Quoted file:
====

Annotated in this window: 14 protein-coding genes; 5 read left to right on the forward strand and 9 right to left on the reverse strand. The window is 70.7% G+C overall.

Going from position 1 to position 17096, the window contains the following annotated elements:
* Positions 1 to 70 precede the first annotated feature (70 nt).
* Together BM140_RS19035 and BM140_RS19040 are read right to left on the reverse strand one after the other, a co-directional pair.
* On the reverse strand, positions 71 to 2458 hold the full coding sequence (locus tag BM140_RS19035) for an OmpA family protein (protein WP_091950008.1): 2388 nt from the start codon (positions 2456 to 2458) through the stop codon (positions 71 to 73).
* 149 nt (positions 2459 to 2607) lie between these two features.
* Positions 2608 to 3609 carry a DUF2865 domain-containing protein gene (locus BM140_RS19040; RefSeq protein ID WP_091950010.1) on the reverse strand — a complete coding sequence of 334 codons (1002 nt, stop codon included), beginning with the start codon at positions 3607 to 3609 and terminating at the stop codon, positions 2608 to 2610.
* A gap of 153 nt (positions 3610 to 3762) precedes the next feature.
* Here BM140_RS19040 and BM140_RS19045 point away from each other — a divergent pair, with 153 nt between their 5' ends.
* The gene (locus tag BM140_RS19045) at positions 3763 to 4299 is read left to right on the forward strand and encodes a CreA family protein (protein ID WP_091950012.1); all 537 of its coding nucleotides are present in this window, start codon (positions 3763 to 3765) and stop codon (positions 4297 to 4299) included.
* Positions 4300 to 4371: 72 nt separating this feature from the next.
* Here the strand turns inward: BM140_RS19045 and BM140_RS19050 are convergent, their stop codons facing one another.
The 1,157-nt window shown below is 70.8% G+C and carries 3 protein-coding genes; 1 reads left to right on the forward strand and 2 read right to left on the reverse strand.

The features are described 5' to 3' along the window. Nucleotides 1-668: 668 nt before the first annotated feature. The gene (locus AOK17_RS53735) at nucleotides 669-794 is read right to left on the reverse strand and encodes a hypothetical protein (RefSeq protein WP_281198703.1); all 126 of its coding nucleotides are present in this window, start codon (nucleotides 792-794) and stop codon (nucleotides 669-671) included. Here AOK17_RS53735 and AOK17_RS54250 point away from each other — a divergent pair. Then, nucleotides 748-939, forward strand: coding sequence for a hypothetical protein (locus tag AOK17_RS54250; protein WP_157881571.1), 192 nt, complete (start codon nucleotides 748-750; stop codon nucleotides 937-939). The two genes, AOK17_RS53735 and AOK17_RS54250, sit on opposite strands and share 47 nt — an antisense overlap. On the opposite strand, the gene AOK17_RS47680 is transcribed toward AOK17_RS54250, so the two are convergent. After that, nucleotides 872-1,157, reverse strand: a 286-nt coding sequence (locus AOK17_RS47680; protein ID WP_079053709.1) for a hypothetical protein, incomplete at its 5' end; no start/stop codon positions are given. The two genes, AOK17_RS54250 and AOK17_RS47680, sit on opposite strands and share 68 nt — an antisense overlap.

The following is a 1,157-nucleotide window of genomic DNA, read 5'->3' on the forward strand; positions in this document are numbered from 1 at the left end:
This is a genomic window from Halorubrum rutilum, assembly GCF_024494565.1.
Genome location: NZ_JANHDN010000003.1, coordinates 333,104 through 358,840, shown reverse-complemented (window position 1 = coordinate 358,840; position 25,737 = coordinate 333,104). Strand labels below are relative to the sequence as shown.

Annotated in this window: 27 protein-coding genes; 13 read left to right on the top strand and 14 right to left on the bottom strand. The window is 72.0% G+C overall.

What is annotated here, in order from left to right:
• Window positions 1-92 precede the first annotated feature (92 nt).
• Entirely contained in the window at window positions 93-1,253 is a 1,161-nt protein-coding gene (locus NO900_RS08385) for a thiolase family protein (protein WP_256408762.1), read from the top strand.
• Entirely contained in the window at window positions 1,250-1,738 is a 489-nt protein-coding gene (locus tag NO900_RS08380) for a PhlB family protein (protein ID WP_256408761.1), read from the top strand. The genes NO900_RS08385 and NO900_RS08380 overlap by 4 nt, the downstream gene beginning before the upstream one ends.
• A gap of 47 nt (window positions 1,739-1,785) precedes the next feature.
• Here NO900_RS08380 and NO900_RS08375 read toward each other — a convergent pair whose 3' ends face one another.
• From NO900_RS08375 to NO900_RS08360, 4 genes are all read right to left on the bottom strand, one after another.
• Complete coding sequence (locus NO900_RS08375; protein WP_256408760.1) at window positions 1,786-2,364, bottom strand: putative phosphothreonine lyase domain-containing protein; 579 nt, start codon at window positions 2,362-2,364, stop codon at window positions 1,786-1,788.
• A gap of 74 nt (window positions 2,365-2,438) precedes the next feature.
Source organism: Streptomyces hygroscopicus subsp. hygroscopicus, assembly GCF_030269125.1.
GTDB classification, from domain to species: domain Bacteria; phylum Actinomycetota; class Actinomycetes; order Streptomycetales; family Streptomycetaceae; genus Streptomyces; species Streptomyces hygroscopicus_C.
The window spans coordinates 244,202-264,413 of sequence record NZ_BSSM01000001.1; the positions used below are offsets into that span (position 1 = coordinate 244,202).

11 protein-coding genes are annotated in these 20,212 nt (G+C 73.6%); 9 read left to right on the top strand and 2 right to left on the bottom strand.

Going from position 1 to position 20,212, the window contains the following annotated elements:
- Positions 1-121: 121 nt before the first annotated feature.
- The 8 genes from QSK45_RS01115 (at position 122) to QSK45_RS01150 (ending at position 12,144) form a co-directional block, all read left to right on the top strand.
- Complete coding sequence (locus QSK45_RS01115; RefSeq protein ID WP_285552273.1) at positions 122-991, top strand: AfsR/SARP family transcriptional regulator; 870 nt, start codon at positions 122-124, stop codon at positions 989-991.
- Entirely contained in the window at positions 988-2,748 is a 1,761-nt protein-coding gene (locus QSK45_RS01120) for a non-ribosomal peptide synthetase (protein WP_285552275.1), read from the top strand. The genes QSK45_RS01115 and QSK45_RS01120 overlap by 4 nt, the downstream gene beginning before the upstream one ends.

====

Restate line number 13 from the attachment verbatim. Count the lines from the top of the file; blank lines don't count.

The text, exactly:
The 1,157-nt window shown below is 70.8% G+C and carries 3 protein-coding genes; 1 reads left to right on the forward strand and 2 read right to left on the reverse strand.